One of the heart-warming stories came from Cheviot where the local Four Square had changed hands at Labour Weekend. The owners were new to the town and were away for the night when the earthquakes hit. They returned early in the morning expecting to find chaos in their shop but instead found people from the village were already there beginning to clean up the mess for them. This was repeated in each of the small towns.
Our first instinct when we hear about a major disaster is to want to do something to help, and this applies both nationally and internationally. We rarely stop to think about what it is that people need. A great example of misplaced help was when tonnes of soft toys were sent to Asia after the Boxing Day Tsunami. It is lovely for a child to have something to cuddle, but in the tropical climate most of the toys went mouldy in a very short space of time. Far better to ask what do your children need? What does your community need, rather than making assumptions.
One of the nicest things that happened for our Hurunui and Kaikoura churches was when a parish in Auckland took up an extra offering and sent each parish a significant sum of money to provide a special morning tea for their people. For our small Cheviot congregation there was enough for us all to go to a local café for lunch. We had a lovely meal together and the café owner benefitted from the increased custom. The Cheviot cafés are very dependent on passing traffic and with SH1 closed north of the town for many weeks they were suffering badly. The gift from Auckland enabled us to support them. It is great too that two different church groups from Christchurch have come through to Cheviot to share worship with the local people and spend money in the town.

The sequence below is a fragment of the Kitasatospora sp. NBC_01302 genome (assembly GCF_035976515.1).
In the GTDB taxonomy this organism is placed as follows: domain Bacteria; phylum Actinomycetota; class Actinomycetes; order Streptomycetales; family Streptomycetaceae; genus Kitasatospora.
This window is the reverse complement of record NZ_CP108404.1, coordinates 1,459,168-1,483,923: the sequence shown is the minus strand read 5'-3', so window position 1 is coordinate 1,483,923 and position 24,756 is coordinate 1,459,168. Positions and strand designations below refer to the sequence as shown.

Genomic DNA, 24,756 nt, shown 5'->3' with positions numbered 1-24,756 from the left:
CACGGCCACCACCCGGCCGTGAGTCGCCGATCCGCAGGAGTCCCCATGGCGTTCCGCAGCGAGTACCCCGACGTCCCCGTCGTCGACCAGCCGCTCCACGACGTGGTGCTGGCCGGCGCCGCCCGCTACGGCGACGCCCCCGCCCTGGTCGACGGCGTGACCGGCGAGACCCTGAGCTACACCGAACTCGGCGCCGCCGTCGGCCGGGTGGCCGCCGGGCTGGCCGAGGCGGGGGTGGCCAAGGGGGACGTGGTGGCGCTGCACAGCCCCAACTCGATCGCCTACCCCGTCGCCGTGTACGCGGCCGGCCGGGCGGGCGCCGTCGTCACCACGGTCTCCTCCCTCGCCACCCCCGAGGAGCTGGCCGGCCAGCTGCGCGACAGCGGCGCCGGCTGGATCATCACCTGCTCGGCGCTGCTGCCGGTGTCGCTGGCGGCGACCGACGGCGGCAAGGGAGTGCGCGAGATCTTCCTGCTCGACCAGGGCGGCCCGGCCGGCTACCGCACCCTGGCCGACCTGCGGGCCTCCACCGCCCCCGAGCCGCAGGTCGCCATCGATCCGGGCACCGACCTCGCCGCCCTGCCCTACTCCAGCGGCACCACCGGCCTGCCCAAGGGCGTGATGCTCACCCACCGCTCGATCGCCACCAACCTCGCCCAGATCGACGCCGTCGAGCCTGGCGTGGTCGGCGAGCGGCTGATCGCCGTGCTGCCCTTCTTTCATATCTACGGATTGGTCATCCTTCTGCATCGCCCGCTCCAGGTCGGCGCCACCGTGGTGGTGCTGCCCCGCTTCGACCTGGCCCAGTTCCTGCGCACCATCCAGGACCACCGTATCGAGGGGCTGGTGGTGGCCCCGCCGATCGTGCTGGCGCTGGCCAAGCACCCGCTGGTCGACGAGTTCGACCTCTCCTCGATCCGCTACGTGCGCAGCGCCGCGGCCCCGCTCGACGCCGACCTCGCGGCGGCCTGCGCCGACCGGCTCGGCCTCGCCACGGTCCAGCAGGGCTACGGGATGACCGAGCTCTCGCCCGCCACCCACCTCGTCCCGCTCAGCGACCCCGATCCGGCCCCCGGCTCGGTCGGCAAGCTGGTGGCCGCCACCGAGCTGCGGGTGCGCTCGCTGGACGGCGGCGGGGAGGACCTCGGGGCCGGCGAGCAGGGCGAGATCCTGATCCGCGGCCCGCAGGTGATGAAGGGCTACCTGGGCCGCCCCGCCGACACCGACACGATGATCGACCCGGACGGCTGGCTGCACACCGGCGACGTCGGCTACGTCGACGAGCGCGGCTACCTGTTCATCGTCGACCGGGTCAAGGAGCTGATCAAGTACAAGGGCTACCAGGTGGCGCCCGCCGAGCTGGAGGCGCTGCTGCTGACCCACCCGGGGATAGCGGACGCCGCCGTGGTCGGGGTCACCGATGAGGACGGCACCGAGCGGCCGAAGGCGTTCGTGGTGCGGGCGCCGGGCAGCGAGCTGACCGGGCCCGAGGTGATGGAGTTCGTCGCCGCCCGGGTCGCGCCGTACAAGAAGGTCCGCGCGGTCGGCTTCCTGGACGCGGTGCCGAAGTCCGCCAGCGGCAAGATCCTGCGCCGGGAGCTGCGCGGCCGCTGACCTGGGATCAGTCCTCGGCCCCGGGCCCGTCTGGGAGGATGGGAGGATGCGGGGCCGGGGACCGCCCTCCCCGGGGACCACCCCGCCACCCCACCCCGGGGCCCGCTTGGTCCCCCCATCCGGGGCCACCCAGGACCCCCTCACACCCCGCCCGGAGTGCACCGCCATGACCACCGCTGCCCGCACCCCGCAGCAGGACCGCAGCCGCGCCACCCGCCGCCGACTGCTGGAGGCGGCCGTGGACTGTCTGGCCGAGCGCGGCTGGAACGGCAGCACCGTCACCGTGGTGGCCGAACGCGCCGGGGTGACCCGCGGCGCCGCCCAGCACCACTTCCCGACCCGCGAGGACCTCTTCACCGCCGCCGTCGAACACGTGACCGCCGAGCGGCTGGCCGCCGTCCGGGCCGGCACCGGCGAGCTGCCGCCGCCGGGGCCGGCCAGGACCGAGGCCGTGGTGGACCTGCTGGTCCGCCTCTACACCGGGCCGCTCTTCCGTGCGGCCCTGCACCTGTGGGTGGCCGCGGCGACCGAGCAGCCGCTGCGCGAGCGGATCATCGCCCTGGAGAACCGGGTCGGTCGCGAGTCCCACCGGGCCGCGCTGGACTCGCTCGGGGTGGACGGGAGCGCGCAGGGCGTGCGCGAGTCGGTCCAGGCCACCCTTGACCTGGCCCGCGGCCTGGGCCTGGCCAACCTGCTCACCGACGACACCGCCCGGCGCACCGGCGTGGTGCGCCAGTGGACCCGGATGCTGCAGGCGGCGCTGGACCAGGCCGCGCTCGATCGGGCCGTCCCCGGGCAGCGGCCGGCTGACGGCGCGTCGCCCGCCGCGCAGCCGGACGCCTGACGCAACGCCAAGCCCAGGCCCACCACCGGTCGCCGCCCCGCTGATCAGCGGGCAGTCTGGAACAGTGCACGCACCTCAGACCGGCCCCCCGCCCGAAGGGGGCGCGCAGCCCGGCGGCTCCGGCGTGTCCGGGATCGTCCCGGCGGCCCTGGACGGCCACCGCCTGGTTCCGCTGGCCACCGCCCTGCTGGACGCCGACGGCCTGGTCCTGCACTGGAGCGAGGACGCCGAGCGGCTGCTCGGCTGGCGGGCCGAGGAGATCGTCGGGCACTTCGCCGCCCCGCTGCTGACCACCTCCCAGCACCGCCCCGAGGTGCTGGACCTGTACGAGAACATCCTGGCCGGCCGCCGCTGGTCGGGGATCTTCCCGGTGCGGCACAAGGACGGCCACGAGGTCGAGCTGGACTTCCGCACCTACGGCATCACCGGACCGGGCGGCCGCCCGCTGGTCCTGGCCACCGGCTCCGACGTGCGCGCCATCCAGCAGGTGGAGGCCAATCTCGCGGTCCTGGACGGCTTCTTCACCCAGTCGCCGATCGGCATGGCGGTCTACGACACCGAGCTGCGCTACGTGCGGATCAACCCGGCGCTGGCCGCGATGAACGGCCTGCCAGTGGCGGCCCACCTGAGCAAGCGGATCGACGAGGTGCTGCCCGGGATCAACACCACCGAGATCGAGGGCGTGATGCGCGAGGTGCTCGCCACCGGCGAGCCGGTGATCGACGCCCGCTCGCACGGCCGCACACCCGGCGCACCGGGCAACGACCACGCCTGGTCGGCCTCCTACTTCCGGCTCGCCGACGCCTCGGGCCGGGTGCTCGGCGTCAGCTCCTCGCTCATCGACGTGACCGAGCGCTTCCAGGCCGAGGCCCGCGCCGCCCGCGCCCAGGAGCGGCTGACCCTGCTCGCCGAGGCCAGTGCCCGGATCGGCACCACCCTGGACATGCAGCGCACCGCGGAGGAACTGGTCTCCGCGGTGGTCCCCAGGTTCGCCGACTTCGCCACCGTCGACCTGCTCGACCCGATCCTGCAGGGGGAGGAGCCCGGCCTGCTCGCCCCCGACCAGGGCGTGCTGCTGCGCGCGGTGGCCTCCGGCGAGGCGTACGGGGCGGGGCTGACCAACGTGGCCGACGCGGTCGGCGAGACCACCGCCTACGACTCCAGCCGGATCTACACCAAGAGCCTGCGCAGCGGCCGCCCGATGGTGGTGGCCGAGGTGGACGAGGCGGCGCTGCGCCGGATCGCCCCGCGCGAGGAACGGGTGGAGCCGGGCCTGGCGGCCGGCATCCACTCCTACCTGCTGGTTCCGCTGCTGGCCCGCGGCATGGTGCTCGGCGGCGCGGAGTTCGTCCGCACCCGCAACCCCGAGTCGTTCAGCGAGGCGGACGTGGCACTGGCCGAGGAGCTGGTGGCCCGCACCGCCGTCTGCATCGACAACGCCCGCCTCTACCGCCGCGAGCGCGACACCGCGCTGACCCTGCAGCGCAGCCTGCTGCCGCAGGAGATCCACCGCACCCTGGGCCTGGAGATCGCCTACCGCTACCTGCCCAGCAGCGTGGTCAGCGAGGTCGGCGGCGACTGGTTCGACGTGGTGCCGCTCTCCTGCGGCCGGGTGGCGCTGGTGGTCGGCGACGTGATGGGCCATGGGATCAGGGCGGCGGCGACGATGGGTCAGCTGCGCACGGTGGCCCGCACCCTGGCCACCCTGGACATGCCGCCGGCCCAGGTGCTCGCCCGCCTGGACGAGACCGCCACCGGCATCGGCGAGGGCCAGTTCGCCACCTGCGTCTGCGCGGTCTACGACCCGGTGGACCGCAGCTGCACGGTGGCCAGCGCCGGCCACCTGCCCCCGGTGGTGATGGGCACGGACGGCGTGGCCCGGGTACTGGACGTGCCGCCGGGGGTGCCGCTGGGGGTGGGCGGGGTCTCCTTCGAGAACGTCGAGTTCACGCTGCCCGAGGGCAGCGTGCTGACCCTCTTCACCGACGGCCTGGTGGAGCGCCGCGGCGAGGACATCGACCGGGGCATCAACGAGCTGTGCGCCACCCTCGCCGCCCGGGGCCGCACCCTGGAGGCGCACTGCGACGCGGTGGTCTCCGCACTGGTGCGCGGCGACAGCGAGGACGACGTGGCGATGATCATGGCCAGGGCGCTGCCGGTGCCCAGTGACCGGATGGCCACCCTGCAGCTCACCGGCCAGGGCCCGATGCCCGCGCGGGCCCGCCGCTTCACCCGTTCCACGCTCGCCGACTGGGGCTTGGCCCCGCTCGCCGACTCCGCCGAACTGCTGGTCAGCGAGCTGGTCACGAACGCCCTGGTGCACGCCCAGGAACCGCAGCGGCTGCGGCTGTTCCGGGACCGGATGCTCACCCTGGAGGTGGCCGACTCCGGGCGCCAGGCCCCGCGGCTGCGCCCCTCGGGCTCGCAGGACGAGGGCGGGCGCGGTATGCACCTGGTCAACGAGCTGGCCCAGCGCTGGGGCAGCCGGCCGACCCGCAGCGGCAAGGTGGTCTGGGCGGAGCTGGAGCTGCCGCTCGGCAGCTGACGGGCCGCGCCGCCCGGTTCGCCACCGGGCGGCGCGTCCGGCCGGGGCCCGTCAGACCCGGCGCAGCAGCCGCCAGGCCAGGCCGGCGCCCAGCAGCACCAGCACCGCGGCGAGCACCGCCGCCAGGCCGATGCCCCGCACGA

There are two related issues at work in post-disaster scenarios. The first is the power structure is wrong. The small group at the top of the structure are controlling from a distance everything that is done by the people at the bottom, and yet it is the people at the bottom who have the local knowledge and the skills to accomplish what needs to be done. Local District Councils and Civil Defence have been almost completely disempowered and things that could have been dealt with simply and quickly became bogged down in bureaucratic red tape. The power brokers are so “risk-adverse” that local initiative is ignored or stifled. The power structure needs to be reversed so that in the first instance it is the locals who respond with the knowledge that they can then ask for help regionally and nationally if required. In other words they can just get on and do it.